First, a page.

Masks Required at Beacon Health Hospitals Amid Triple Threat
Beacon Health System announced this week that it will require masks again at all of its hospital locations in northern Indiana and southwestern Michigan amid rising cases of COVID-19, influenza, and RSV. The health system, which operates hospitals in South Bend, Elkhart, and other communities, said the triple threat of respiratory illnesses has led to capacity issues.
“The entire Beacon Health System – Memorial Hospital, Elkhart General Hospital, Community Hospital of Bremen, Beacon Children’s Hospital, Beacon Granger Hospital and Beacon Medical Group practices – will require face masks be worn by anyone entering our facilities,” Beacon said in a press release on December 21.
The masking requirements apply to patients, visitors, and staff regardless of vaccination status. Beacon cited updated guidance from the Centers for Disease Control and Prevention (CDC) recommending indoor masking in counties with high or rising COVID and influenza levels.
Hospitals Dedicate Resources as Cases Surge Before Holidays
The updated masking policy comes alongside other efforts at Beacon’s hospitals to deal with the influx of respiratory illnesses. At Elkhart General Hospital, an entire unit has been dedicated to COVID-19 care to handle increasing admissions. The hospital is also limiting visitors to reduce possible exposure.
Similar visitor restrictions are being implemented across Beacon Health. The measures are meant to reduce pressure on staff and preserve capacity heading into the busy holiday season.
“Hospitals nationwide are struggling with capacity concerns with the rising number of patients with respiratory illnesses,” said Dr. Dale Patterson, chief medical officer at Memorial Hospital. “Placing restrictions on visitation and universal masking will help us reduce possible exposures and continue to care for all patients with and without respiratory illnesses.”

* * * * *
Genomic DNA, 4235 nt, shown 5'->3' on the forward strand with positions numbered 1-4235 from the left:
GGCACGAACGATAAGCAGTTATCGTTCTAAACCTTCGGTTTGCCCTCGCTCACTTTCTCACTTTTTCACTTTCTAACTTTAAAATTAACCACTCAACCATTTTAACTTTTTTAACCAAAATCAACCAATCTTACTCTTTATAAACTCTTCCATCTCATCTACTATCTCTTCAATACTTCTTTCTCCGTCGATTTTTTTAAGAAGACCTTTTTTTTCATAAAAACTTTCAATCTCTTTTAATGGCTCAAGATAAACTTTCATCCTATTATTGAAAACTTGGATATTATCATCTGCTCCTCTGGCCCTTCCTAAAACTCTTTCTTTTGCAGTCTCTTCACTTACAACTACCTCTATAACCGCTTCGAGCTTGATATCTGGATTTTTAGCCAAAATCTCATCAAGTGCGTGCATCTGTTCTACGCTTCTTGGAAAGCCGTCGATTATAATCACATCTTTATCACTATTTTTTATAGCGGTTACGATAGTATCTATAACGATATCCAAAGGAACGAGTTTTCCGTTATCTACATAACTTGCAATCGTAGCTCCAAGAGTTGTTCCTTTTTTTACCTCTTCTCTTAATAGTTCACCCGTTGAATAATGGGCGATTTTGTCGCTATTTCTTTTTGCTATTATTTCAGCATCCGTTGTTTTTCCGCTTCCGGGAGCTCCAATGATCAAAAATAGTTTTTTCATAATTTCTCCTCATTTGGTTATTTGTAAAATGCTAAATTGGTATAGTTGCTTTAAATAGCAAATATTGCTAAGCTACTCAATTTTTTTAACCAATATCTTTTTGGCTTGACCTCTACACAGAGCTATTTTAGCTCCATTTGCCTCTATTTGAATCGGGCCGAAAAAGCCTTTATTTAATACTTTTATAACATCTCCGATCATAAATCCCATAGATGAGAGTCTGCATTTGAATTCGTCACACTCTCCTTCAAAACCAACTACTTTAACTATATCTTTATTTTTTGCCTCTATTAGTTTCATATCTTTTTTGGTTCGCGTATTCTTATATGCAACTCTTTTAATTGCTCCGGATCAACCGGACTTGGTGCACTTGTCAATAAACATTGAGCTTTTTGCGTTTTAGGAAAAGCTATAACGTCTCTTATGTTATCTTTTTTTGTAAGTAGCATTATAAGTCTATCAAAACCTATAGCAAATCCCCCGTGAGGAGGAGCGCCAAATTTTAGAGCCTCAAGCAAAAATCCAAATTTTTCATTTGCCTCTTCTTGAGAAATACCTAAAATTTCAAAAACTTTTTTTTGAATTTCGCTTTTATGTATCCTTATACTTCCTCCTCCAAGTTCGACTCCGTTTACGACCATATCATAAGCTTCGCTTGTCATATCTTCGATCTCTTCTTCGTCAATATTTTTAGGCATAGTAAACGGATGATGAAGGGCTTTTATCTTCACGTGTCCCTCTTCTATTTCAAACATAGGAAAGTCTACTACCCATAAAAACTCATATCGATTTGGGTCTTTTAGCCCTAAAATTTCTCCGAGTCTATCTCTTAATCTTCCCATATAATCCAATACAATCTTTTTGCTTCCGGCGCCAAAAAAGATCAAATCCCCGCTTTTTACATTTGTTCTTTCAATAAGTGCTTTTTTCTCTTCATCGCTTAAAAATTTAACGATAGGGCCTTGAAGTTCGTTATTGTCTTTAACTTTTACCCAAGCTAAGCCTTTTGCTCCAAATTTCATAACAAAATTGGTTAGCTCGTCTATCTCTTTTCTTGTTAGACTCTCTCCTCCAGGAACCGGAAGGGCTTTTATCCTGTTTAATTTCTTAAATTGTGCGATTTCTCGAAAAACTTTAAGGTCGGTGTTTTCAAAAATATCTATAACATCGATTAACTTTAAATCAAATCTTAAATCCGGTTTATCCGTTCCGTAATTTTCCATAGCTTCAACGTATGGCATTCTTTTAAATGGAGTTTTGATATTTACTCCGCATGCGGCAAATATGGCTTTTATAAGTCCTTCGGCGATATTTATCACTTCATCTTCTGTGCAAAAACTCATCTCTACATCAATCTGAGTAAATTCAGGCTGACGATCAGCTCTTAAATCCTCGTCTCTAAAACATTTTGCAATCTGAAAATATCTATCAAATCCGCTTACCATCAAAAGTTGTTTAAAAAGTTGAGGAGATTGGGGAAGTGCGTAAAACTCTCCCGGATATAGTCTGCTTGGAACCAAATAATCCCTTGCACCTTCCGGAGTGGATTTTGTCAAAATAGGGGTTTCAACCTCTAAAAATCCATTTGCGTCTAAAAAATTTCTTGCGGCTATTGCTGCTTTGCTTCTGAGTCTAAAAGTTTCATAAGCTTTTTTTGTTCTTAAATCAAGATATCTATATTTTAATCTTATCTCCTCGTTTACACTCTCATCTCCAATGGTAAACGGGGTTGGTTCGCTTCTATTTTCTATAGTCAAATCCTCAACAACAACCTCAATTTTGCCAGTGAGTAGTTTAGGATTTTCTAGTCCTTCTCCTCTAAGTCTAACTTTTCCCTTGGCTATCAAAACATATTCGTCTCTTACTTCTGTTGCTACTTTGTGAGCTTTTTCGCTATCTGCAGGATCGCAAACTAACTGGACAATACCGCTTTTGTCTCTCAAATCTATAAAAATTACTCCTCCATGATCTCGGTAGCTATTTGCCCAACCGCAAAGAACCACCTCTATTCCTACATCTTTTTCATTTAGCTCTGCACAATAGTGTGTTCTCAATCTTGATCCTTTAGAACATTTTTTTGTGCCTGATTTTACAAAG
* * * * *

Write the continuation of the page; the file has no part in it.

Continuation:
Indiana Hospitalizations Highest Since February as Flu Spreads
The issues at Beacon Health mirror strains on hospitals statewide as influenza positivity rates have skyrocketed in recent weeks. More than 500 influenza-related hospitalizations have been reported in Indiana so far this season – higher than any single season since the flu pandemic in 2009.
State health commissioner Dr. Kris Box said Indiana is experiencing an early and very severe flu season on top of steady COVID-19 circulation.
“We continue to see the numbers of flu cases and hospitalizations rise every week in Indiana,” Dr. Box said. “Hospitals throughout the state are very busy treating both flu and COVID-19 patients and they need our help.”
Hospital leaders have expressed worry about capacity with a possible COVID surge still ahead this winter. ICU occupancy rates are the highest they have been in Indiana since February. Public health experts are urging vaccination, masking, and other precautions to relieve strain.
Holiday Gatherings Raise Concerns About Accelerating Spread
There are fears that holiday gatherings and travel could further accelerate flu and COVID-19 transmission statewide. Cooler weather driving people indoors alongside pandemic fatigue has already driven a dramatic early flu season.
“Hospitals and health systems throughout the state are operating near or at capacity not just due to flu admissions but also COVID-19 admissions,” Brian Tabor of the Indiana Hospital Association told WFYI this week.